The article starts by stating that Shin's death is now believed to have been accidental, but refers to it as a suicide throughout. Furthermore, it only provides support for the notion that it was a suicide, and offers no reasons why it should be considered an accident. This makes no sense. Miai 23:22, 2 October 2005 (UTC)
The first link says "The discovery phase of the case has drawn out new evidence indicating that Shin’s death in 2000 was “much more likely a mistake” than a suicide, said Curtis R. Diedrich, a lawyer representing Dr. Linda Cunningham, who treated Shin at MIT Medical. The doctor who wrote the death certificate was “not necessarily in a position to make a determination whether this was something [Shin] intended or not,” he said, declining to give further explanation as litigation is ongoing." But that's all the information it gives.
Litgation between MIT and the Shins should not have any bearing on whether this is recorded as a suicide or accidental death. Didn't a medical examiner conduct a postmortem?126.96.36.199 (talk) 20:59, 30 November 2009 (UTC)
Korean culture, parental pressure, mental health, model minority
For me, Elizabeth Shin illustrates several issues affecting Asian American youth. I added paragraphs mentioning the extreme pressure for academic success, the reluctance among Asians to use mental health services or to acknowledge mental health issues, and the model minority myth that helps hide these issues from teachers, administrators and the public at large. Asian Americans might also want to dismiss these issues because it may make them feel it reflects poorly on them in the eyes of mainstream Americans. There is a long history of other ethnic groups trying to shape what is said about them to reflect only success, positive attributes. Asian Americans may even promote the model minority myth, or at least decline to challenge it.
I used the best sources I could find easily. I can improve them, I think.
I forgot to mention that I am a second generation Korean American, and I am a professional counselor/mentor to Asian American high school students. I have often found that very few adults, Asians and non-Asians alike, are aware of and willing to acknowledge issues among Asian American youth. The youth themselves are a different matter.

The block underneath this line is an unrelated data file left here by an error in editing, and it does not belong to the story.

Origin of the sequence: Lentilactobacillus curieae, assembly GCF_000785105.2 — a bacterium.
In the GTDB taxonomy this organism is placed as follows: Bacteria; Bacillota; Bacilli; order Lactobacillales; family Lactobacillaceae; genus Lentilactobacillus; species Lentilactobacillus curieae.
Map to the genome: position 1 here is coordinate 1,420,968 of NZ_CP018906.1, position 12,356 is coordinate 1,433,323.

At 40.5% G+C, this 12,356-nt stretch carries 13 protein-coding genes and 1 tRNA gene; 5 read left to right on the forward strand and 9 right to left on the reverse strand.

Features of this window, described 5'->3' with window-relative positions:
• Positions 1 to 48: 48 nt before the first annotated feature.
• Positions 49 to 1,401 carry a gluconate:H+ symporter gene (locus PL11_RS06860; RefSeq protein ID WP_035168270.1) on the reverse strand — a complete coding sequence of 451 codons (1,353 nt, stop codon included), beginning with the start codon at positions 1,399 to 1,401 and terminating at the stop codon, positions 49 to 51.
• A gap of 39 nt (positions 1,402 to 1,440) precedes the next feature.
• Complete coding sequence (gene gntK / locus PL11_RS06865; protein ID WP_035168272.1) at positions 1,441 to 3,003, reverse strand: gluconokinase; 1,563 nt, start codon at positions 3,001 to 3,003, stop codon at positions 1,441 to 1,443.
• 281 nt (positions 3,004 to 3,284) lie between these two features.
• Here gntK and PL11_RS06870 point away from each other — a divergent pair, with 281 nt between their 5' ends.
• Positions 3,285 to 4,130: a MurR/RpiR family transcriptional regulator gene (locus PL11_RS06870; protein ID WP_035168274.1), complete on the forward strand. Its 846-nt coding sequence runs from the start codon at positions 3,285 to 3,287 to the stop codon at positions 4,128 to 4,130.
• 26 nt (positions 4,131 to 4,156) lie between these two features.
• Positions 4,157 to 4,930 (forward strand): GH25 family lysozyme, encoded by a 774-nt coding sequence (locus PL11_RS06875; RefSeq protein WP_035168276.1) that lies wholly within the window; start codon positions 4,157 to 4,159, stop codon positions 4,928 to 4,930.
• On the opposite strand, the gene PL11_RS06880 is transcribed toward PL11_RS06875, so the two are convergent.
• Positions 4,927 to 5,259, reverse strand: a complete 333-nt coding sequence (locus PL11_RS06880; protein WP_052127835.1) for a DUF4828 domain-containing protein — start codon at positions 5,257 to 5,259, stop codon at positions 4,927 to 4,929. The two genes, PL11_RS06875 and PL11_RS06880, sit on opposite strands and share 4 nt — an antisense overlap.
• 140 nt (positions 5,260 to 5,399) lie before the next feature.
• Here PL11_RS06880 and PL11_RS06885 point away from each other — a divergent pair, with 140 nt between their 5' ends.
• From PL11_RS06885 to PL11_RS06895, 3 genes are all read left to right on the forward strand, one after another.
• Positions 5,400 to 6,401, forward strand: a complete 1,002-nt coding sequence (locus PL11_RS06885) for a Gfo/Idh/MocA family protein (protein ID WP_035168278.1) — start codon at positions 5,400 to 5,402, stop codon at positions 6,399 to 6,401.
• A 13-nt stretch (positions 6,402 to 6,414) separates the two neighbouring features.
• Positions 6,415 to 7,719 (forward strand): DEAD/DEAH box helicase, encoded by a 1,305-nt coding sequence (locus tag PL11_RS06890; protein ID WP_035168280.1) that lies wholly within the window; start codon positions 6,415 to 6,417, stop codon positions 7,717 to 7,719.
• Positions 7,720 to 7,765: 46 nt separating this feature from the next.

(The preceding unsigned comment was by | 188.8.131.52)
With due respect, I believe that your additions don't belong in this article. The cultural issues you bring up are real, but to associate them with a particular individual without strong evidence is inappropriate.
As an example: It's a true statement that sickle-cell anemia is more prevalent among black Americans than white Americans. But it's a misapplication to state that Michael Jordan is at higher risk for sickle-cell anemia than the population in general. Unless you have specific information about Jordan's health, it's racist to make that claim about him just because he is black.
You have not shown that Elizabeth Shin's family life exposed her to the issues you raise; you're simply saying that the issues apply because she is Asian.
--Heath 184.108.40.206 05:51, 28 March 2006 (UTC)
Yikes... sad story, but the analog that Heath writes is incorrect. Blacks are at a higher risk for sickle-cell. How that fits with Michael Jordon... I don't know. after reading the second link on how many visits she had with psychiatrist, its obvious that she suffered from major depression and likely a personality disorder with her self-mutilation. Sure there maybe added pressure by having parents with high expectations and pressures, but the loose association here is just that, loose. I think that I would rather have high expectations and pressure, than low expectations and be raised in the inner-city. ER MD 10:01, 14 June 2006 (UTC)
I agree with Heath. Whenever I read this article, I am bothered by the last two paragraphs. They are interesting topics for discussion, but that's where they belong, in the discussion. The article itself should be kept strictly on the topic of Ms. Shin and the events surrounding her life, death, and trial.
I am going to take the liberty of removing the last two paragraphs in a week, barring serious objection.
I actually, to a small extent, knew Liz Shin. She was from my town and graduated in the same class as my sister (whom was five grades ahead of me, which is why I say that I only kind of knew Liz). It is obvious from her college experiences that she was both very sick and very lonely; my sister told me after her untimely passing that she didn't think Liz had many friends in high school. With that said, Liz was also an absolutely exceptional student, and incredibly intelligent (she graduated as her class's salutitorian). Even though it was many years ago, it was still a horrible tragedy that happened, and I can only hope mental counseling- at MIT and in general- have been slightly improved because of the awful events that unfolded. -- Kicking222 01:37, 18 May 2006 (UTC)
Wrong death date?
At the beginning of the article, it says that Elizabeth died in 1998, but then it says a dorm-mate found her burning alive in 2000. Which is accurate and can someone please fix this? —Preceding unsigned comment added by 220.127.116.11 (talk) 04:27, 15 May 2010 (UTC)